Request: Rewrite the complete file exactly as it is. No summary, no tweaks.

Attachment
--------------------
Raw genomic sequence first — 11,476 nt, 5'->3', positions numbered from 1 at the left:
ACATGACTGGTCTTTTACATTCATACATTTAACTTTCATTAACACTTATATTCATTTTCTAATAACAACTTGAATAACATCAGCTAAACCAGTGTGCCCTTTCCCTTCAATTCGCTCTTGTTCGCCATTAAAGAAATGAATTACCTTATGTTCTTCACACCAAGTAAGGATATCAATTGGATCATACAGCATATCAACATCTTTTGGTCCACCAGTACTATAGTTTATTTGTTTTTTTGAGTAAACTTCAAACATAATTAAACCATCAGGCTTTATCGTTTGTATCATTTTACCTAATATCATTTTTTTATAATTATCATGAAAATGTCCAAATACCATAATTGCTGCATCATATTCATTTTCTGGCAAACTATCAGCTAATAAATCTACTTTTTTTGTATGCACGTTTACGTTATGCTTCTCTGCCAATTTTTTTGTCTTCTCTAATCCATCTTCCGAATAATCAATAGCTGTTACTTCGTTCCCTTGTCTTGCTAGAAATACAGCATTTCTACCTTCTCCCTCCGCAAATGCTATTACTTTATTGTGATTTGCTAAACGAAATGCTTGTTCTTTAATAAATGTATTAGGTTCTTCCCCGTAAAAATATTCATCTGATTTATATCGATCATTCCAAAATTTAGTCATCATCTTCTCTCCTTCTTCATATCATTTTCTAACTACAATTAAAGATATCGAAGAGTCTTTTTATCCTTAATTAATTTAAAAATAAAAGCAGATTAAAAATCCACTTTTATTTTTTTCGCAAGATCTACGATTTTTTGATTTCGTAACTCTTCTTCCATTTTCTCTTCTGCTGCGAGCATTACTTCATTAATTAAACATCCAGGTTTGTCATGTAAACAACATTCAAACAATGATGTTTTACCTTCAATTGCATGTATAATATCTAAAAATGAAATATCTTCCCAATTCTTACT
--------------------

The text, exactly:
Raw genomic sequence first — 11,476 nt, 5'->3', positions numbered from 1 at the left:
ACATGACTGGTCTTTTACATTCATACATTTAACTTTCATTAACACTTATATTCATTTTCTAATAACAACTTGAATAACATCAGCTAAACCAGTGTGCCCTTTCCCTTCAATTCGCTCTTGTTCGCCATTAAAGAAATGAATTACCTTATGTTCTTCACACCAAGTAAGGATATCAATTGGATCATACAGCATATCAACATCTTTTGGTCCACCAGTACTATAGTTTATTTGTTTTTTTGAGTAAACTTCAAACATAATTAAACCATCAGGCTTTATCGTTTGTATCATTTTACCTAATATCATTTTTTTATAATTATCATGAAAATGTCCAAATACCATAATTGCTGCATCATATTCATTTTCTGGCAAACTATCAGCTAATAAATCTACTTTTTTTGTATGCACGTTTACGTTATGCTTCTCTGCCAATTTTTTTGTCTTCTCTAATCCATCTTCCGAATAATCAATAGCTGTTACTTCGTTCCCTTGTCTTGCTAGAAATACAGCATTTCTACCTTCTCCCTCCGCAAATGCTATTACTTTATTGTGATTTGCTAAACGAAATGCTTGTTCTTTAATAAATGTATTAGGTTCTTCCCCGTAAAAATATTCATCTGATTTATATCGATCATTCCAAAATTTAGTCATCATCTTCTCTCCTTCTTCATATCATTTTCTAACTACAATTAAAGATATCGAAGAGTCTTTTTATCCTTAATTAATTTAAAAATAAAAGCAGATTAAAAATCCACTTTTATTTTTTTCGCAAGATCTACGATTTTTTGATTTCGTAACTCTTCTTCCATTTTCTCTTCTGCTGCGAGCATTACTTCATTAATTAAACATCCAGGTTTGTCATGTAAACAACATTCAAACAATGATGTTTTACCTTCAATTGCATGTATAATATCTAAAAATGAAATATCTTCCCAATTCTTACT